There are several main types of relaxation techniques, including:

Body-to-mind control is one method which one can use to evoke the relaxation response. It is also known as progress muscle relaxation. In this technique, we will focus on slowly tensing and then relaxing each muscle group. This helps us to focus on the difference between muscle tension and relaxation, and we will become more aware of our physical sensations. We may choose to start off by tensing and relaxing the muscles in our toes and progressively working our way up to the neck and head. Tense the various muscles for at least five seconds and then relax for 30 seconds, and repeat.

Mind-to-body control is another method of evoking the relaxation response. In this technique, we will first select a quiet environment, get into a comfortable position and close our eyes. Next, we will concentrate fully on taking a deep breath and slowly to be aware of the breathing. While we are breathing out, repeat a positive cue word or sentence, for instance, “I’m relaxing my whole body”, “my whole body feels relax and free”. Continue doing this for another 10 to 20 minutes. During this exercise, we will adopt a passive attitude, which means that we will allow any distractions that come to our mind to simply pass through and not to focus on the thoughts so as to allow relaxation to occur at its own pace.

Visualization is the third relaxation techniques one can perform. In this technique, one will form positive & relaxation mental images so as to take on a visual journey to a peaceful, calming place or situation. We will try to stimulate using as many senses as possible, including smells, sights, sounds and textures. If we imagine relaxing at the ocean, for instance, we will think about the warmth of the sun, the sound of crashing waves, the feel of the grains of sand and the smell of salt water. We may choose to close our eyes, sit in a quiet spot and loosen any tight clothing so that it will help in the process of the overall relaxation technique.

There are also other relaxation techniques which include those that are more familiar with, such as Taichi, yoga, music, exercise, meditation, hypnosis and massage etc.

In Taichi, we combine both the techniques of body to mind & mind to body relaxation responses. Taichi can also be regarded as a form of dynamic meditation and when coupled with music along with the rhythmic, graceful smooth & continuous movements, it can be considered as one of the more holistic and complete form of relaxation techniques where it combines the positive effects of all the other different form of relaxation techniques.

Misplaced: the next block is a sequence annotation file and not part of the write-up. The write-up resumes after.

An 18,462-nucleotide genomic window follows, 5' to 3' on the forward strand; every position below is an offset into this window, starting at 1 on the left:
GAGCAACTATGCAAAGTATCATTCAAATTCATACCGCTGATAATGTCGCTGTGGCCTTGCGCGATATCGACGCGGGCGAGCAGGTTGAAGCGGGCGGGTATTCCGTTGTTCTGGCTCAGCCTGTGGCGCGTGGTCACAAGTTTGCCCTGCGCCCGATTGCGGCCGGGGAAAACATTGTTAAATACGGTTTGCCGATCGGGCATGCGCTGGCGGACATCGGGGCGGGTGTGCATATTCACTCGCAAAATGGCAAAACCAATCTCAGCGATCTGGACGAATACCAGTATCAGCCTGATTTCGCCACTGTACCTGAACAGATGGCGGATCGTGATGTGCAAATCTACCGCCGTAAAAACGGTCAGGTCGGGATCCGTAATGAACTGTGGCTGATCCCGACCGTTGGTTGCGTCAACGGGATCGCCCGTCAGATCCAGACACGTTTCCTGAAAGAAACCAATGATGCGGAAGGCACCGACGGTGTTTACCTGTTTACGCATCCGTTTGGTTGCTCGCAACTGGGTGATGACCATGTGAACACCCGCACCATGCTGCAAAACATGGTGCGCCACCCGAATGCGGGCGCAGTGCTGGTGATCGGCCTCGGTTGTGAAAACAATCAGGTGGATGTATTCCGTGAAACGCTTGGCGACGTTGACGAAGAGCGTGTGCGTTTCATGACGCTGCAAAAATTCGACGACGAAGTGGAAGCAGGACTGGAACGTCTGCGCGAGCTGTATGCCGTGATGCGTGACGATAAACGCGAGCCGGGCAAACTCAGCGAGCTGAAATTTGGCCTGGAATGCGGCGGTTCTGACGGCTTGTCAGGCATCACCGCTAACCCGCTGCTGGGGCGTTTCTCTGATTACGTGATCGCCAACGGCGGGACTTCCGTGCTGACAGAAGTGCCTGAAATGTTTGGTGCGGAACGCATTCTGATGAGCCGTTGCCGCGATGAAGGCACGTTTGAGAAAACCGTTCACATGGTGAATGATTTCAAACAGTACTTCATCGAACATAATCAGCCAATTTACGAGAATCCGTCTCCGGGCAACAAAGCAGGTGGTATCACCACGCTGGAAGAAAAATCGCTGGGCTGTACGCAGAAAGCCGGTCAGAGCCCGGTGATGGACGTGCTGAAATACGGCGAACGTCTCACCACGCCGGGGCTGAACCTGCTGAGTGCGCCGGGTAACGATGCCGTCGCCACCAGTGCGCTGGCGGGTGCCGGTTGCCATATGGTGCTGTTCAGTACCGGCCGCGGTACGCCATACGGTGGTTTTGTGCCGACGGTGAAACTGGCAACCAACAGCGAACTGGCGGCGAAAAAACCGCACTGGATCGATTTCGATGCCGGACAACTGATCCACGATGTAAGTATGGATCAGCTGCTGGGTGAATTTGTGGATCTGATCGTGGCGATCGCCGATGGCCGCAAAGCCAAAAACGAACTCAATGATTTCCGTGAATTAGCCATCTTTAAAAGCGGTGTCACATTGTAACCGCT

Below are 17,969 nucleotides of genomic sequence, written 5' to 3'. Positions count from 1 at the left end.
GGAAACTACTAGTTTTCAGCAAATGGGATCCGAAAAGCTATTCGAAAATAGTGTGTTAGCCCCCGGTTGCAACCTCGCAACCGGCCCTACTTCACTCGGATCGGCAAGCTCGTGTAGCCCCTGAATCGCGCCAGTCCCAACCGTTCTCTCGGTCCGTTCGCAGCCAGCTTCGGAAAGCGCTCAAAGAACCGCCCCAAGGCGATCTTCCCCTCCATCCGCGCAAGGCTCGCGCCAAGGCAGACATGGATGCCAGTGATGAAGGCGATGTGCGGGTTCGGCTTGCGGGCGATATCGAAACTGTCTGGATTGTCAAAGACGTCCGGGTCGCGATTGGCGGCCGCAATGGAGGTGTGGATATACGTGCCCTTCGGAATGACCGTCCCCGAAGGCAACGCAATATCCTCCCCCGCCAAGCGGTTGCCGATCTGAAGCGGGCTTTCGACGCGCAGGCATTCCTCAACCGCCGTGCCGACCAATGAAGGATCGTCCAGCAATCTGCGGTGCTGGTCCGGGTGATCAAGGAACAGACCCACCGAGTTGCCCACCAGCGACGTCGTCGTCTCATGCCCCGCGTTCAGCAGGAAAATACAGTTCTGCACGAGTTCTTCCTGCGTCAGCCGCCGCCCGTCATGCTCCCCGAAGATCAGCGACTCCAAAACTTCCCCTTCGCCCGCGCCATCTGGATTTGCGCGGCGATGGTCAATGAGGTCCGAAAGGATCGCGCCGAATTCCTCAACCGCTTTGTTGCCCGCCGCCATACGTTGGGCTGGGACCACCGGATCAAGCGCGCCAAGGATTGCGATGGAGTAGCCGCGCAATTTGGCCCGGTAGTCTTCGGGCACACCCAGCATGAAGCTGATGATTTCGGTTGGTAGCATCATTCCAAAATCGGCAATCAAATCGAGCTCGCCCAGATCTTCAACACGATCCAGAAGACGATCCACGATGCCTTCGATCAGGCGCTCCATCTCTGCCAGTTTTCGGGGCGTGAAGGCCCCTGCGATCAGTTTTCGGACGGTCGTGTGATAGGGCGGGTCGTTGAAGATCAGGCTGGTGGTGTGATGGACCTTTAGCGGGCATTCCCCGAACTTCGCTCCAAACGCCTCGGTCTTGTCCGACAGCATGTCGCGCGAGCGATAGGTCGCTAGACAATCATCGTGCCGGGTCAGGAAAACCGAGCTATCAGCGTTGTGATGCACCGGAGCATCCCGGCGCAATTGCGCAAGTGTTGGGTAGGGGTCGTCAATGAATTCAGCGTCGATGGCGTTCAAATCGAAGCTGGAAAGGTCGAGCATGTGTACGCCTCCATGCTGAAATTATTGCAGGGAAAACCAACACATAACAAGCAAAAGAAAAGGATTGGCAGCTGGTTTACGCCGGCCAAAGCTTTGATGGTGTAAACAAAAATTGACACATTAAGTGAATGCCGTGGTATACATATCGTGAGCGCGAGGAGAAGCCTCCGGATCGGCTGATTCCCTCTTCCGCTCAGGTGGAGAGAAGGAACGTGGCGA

As we learn & explore the various relaxation techniques, we will slowly become more aware of our muscle tension and also other physical sensations of stress. Once we are able to get a understanding of what the stress response feels like, we can then make a conscious effort to practice a relaxation technique as described earlier the moment we feel our muscles start to tense up.

In this way, we can prevent & thus avoid stress from spiraling out of control. We need to understand that relaxations techniques are skills just like other skills such as swimming, running, baking a cake and as with any skill, our ability to relax improves with correct practice. We need to be patient when performing the relaxation exercises & stay motivated to reduce the negative impact of stress on our body so as to experience a greater sense of calm in our life & also to be control in stress management.


[1] Kaushik RM, Kaushik R, Mahajan SK, Rajesh V. Effects of mental relaxation and slow breathing in essential hypertension. Complement Ther Med. 2006 Jun;14(2):120-6. Epub 2006 Jan 10

[2] P. P. J. VAN DER VEEK, Y. R. VAN ROOD, A. A. M. MASCLEE (2007). Clinical trial: short- and long-term benefit of relaxation training for irritable bowel syndrome. Aliment Pharmacol Ther. 2007 Sep 15;26(6):943-52

[3] Rainer Martens PhD, 1987, Coaches Guide to Sport Psychology, Human Kinetics, Champaign, Illinois

[4] Don Greene, 2001, Fight Your Fear and Win, Random House, New York

[5] Terry Orlick PhD, 1990, In Pursuit of Excellence, Human Kinetics, Champaign, Illinois

[6] Herbert Benson M.D., 1992 (reissue), The Relaxation Response, Harper Collins, New York

[7] Martha Davis PhD, 2000, The Relaxation & Stress Reduction Workbook (Fifth Edition), New Harbinger Publications, Oakland, California

[8] Rainer Martens, Coaches Guide to Sport Psychology, 1987, Human Kinetics, Champaign, Illinois, USA